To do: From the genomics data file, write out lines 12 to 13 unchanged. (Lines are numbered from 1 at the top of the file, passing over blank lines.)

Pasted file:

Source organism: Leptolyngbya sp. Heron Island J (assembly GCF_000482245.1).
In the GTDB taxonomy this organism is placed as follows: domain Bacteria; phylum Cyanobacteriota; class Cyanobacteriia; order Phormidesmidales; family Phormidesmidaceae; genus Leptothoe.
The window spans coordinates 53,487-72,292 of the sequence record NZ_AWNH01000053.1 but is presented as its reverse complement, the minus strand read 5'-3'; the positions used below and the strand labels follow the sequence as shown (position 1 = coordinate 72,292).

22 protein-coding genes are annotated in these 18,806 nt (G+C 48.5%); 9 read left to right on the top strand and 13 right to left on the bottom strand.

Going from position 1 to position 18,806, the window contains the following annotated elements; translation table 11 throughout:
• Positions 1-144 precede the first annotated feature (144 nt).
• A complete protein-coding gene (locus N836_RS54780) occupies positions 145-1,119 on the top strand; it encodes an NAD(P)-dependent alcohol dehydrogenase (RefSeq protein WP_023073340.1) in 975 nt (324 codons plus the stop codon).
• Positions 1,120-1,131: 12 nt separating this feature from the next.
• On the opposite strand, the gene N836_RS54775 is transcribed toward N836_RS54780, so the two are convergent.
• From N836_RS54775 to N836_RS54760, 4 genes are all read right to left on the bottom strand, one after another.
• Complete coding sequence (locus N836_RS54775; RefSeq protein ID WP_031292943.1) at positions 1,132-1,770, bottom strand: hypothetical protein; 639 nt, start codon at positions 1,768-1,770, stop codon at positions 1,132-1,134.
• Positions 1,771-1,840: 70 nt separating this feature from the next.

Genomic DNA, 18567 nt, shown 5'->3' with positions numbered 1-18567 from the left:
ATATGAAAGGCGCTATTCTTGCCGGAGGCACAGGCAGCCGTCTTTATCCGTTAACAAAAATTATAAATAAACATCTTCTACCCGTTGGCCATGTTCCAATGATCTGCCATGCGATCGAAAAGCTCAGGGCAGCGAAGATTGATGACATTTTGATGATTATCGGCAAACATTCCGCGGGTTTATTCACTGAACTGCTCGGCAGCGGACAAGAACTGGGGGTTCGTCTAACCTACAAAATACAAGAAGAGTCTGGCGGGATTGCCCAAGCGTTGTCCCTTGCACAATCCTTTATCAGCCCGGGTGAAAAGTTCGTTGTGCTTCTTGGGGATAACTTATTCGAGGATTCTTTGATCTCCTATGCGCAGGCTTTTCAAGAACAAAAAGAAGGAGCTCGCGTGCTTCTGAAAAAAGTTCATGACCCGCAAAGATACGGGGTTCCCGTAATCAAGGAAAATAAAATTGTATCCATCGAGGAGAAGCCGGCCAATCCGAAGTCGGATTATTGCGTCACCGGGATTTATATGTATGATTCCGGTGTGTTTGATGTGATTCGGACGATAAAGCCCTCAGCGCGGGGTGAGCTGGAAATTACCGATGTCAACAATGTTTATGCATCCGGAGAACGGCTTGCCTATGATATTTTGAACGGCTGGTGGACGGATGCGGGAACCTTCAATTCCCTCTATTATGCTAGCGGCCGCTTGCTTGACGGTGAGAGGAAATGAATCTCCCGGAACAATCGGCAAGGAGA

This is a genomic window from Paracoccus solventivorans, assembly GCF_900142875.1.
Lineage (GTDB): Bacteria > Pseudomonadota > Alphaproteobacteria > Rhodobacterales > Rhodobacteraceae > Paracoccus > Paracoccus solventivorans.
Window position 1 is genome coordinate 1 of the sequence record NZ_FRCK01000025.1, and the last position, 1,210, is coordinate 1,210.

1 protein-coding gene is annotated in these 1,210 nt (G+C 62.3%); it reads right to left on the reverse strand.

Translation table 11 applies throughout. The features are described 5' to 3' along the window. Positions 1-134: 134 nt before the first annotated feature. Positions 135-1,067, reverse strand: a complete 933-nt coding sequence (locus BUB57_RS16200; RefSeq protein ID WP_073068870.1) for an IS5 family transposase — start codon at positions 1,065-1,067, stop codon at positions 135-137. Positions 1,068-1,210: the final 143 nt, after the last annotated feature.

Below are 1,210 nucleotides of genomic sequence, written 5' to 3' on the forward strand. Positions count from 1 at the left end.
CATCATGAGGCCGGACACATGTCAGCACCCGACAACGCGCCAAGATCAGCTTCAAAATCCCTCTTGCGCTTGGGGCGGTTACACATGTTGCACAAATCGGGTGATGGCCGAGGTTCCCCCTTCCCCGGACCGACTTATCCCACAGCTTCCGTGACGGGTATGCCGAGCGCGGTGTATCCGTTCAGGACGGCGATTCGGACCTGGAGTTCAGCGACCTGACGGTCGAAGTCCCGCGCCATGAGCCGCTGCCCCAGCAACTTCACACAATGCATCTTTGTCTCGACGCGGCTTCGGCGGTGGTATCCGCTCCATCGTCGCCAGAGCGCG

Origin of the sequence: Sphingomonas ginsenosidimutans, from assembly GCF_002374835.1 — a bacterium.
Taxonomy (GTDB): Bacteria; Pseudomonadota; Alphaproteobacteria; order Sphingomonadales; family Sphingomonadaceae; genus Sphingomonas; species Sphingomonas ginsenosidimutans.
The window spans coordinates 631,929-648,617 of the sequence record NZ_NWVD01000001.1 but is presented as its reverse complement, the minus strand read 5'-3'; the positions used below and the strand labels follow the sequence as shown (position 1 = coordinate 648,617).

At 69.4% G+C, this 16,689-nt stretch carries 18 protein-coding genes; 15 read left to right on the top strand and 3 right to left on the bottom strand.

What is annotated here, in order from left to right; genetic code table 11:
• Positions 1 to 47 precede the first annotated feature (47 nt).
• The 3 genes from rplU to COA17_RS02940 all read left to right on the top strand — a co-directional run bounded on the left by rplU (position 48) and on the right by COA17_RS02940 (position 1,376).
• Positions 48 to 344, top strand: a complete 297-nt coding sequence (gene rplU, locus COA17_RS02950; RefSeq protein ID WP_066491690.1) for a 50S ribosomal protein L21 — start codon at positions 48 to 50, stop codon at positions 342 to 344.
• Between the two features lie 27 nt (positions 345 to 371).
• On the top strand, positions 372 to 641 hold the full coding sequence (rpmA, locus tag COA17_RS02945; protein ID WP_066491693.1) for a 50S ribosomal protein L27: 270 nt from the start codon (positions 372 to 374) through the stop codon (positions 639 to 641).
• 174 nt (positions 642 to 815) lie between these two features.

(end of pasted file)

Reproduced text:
• Positions 1,771-1,840: 70 nt separating this feature from the next.

Genomic DNA, 18567 nt, shown 5'->3' with positions numbered 1-18567 from the left: